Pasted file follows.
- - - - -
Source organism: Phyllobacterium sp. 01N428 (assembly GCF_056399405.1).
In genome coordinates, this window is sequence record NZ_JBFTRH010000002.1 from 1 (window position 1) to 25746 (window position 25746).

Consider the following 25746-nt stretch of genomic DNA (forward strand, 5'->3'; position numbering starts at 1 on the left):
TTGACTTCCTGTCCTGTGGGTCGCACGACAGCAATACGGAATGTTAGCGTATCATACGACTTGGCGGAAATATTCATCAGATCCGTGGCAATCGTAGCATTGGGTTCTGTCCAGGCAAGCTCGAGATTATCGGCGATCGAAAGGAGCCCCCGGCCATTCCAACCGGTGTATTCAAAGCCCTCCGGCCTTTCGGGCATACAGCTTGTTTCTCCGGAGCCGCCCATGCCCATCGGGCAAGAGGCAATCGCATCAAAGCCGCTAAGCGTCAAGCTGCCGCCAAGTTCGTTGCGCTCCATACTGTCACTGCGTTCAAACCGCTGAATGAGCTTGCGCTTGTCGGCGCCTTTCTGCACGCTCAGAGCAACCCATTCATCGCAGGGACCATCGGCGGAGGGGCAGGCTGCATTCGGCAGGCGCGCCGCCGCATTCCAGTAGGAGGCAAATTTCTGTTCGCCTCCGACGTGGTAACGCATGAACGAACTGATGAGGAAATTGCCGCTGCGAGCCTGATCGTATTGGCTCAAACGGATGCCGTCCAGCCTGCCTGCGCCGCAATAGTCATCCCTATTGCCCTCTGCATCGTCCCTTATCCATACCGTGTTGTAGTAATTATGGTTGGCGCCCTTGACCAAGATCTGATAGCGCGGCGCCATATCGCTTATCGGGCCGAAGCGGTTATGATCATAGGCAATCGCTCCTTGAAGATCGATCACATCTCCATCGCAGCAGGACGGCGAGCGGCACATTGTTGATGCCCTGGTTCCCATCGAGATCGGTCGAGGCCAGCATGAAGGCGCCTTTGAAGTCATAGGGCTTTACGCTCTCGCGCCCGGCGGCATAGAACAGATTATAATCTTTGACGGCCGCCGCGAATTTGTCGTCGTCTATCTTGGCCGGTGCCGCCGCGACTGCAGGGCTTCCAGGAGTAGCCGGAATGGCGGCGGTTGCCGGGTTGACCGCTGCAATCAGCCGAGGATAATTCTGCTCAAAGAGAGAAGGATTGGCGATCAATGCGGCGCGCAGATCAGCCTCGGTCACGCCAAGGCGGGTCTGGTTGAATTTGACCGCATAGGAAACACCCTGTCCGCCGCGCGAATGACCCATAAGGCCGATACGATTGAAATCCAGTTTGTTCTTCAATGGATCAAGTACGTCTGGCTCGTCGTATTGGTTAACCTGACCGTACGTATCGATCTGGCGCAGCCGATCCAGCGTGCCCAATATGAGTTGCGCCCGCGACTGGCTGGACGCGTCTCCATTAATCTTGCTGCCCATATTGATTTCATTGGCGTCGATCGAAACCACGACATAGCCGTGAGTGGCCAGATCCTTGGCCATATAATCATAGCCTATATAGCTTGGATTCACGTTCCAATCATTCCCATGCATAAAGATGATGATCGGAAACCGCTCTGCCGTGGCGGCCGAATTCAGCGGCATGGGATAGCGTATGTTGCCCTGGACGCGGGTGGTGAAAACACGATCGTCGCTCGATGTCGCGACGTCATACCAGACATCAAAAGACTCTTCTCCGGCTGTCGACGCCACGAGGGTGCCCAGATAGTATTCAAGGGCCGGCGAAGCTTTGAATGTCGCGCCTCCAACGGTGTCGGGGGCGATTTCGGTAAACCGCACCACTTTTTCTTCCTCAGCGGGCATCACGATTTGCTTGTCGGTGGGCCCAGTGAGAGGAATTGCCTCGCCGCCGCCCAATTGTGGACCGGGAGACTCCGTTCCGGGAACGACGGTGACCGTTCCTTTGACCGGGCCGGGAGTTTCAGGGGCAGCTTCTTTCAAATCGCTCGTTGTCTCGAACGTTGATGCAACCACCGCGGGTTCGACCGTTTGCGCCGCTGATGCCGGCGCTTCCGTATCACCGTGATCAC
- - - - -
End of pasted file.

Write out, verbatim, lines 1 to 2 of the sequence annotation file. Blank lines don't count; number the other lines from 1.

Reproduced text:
Source organism: Phyllobacterium sp. 01N428 (assembly GCF_056399405.1).
In genome coordinates, this window is sequence record NZ_JBFTRH010000002.1 from 1 (window position 1) to 25746 (window position 25746).